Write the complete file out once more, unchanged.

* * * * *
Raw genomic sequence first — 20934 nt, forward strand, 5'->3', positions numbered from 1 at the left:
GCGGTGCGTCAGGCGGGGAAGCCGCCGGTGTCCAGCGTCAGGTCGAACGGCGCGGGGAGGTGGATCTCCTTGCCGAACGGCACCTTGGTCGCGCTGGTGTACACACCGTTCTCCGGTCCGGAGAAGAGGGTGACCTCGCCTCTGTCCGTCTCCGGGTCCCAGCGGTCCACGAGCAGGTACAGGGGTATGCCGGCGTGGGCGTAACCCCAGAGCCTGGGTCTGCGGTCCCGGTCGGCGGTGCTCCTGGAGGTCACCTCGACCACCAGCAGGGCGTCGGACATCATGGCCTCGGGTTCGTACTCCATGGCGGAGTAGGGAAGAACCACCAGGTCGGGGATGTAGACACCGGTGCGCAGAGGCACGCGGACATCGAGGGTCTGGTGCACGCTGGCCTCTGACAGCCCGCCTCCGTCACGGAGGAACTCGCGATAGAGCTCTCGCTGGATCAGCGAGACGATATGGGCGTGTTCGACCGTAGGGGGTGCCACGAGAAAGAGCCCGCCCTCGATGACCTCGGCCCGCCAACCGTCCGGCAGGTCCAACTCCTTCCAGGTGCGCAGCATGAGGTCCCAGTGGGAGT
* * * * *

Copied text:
Raw genomic sequence first — 20934 nt, forward strand, 5'->3', positions numbered from 1 at the left:
GCGGTGCGTCAGGCGGGGAAGCCGCCGGTGTCCAGCGTCAGGTCGAACGGCGCGGGGAGGTGGATCTCCTTGCCGAACGGCACCTTGGTCGCGCTGGTGTACACACCGTTCTCCGGTCCGGAGAAGAGGGTGACCTCGCCTCTGTCCGTCTCCGGGTCCCAGCGGTCCACGAGCAGGTACAGGGGTATGCCGGCGTGGGCGTAACCCCAGAGCCTGGGTCTGCGGTCCCGGTCGGCGGTGCTCCTGGAGGTCACCTCGACCACCAGCAGGGCGTCGGACATCATGGCCTCGGGTTCGTACTCCATGGCGGAGTAGGGAAGAACCACCAGGTCGGGGATGTAGACACCGGTGCGCAGAGGCACGCGGACATCGAGGGTCTGGTGCACGCTGGCCTCTGACAGCCCGCCTCCGTCACGGAGGAACTCGCGATAGAGCTCTCGCTGGATCAGCGAGACGATATGGGCGTGTTCGACCGTAGGGGGTGCCACGAGAAAGAGCCCGCCCTCGATGACCTCGGCCCGCCAACCGTCCGGCAGGTCCAACTCCTTCCAGGTGCGCAGCATGAGGTCCCAGTGGGAGT